Using Steppenwolf’s “Born to Be Wild” as both a thesis statement and a coat of arms for their rebellious start-up, guitarist Jeff Stanley, organist Junior Norfleet, bassist Teddy Webb, and drummer Dennis Wheeler began riffing on rock standards in their native Wilson, North Carolina, in the early ’70s. Outside of likeminded homespun garage acts, Inside had for guidance only one successful group within the Wilson County seat: The O’Kaysions, whose local smash “Girl Watcher” resulted in a major label deal and the 10-track Girl Watcher LP on ABC. Legends about town by 1972, the O’Kaysions helped lead a second wave of blue-eyed soul groups crisscrossing the Southeast, ushering in regional “beach music,” a sonic aesthetic still prevalent in the coastal Carolinas.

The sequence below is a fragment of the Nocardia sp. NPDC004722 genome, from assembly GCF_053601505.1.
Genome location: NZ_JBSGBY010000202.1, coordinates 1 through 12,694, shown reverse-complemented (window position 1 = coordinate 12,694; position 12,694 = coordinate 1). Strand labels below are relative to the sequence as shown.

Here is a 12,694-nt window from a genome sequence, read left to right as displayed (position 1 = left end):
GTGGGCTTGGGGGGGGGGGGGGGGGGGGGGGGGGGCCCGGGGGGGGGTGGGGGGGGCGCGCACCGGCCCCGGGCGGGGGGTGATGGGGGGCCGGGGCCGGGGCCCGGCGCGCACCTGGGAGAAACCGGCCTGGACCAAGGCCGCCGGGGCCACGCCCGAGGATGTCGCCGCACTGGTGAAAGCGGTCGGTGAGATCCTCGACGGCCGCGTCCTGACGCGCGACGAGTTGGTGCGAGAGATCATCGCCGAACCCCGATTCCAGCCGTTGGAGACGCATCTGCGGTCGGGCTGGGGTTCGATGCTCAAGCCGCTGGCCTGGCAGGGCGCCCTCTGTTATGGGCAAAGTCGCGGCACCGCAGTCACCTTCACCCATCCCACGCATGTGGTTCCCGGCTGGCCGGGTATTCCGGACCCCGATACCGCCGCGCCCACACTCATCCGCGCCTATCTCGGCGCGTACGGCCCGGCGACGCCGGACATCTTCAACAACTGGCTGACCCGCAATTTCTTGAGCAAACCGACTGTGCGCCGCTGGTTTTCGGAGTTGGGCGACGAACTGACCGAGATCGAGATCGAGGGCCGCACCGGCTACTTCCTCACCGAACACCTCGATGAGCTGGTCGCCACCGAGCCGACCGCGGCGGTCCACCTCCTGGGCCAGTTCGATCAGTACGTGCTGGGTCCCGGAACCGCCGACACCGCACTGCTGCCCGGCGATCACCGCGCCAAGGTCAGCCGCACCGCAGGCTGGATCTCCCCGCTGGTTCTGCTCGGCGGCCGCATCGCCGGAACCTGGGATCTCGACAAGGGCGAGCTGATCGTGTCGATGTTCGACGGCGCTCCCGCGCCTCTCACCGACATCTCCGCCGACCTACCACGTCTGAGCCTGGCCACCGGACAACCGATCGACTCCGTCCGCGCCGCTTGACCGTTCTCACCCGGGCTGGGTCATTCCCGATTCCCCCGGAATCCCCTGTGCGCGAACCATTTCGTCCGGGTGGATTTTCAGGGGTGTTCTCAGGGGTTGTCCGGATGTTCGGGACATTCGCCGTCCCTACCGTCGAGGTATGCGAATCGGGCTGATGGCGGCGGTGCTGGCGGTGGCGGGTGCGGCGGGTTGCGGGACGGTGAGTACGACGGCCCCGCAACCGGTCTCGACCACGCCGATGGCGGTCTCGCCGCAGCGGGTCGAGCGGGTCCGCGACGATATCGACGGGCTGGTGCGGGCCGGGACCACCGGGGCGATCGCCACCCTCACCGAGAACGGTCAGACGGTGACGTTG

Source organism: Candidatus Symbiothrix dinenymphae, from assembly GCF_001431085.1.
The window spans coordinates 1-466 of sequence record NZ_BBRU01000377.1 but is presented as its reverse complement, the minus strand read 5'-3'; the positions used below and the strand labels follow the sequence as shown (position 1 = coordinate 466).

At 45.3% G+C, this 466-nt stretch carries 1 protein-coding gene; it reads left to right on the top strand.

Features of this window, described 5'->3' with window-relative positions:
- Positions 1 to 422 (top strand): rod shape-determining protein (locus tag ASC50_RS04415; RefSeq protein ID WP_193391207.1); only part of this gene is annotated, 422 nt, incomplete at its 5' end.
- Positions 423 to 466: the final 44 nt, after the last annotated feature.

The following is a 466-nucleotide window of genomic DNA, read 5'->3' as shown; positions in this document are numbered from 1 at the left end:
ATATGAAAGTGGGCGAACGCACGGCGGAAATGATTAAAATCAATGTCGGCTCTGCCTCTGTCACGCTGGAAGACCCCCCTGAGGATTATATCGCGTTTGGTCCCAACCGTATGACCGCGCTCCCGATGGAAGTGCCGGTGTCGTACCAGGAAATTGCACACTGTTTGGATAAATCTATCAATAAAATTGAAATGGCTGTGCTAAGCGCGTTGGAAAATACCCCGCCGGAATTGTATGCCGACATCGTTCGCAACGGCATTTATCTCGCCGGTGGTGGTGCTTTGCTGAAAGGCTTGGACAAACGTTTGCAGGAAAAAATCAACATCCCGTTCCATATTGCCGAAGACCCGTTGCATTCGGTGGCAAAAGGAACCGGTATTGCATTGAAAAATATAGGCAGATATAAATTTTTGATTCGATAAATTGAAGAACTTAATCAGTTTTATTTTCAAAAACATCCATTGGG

To match the wild and lonely highway Inside’s good ol’ boys traveled, Gloria Watson’s one-and-done Glowat record label put them in a lane all their own. Watson and co-producer/boyfriend Gene Deans insisted on a few stylistic modifications to two Inside songs—tracked at Sound City in nearby Bailey, North Carolina—meant to sand hard edges off the band’s raucous originals. In the grooves of Glowat’s lone catalog entry, “Your Love, My Love” stands as brackish garage pop, while the fuzz-bombed, simply chorded, and highly Steppenwolfian “Wizzard King” refused to be tamed, despite Watson and Dean’s best efforts. In an act of beach music devotion, desperation, and measured delusion, Glowat Records billed 1972’s “Wizzard King” b/w “Your Love, My Love” as among the “Jim Hinnant Productions,” implicating the completely unaware and totally uninvolved O’Kaysions founder and bassist Hinnant in Inside’s reckless rock oddity. By the time Hinnant heard tell of the name misappropriation, the Glowat Records bulb had burst and Inside had burned out.

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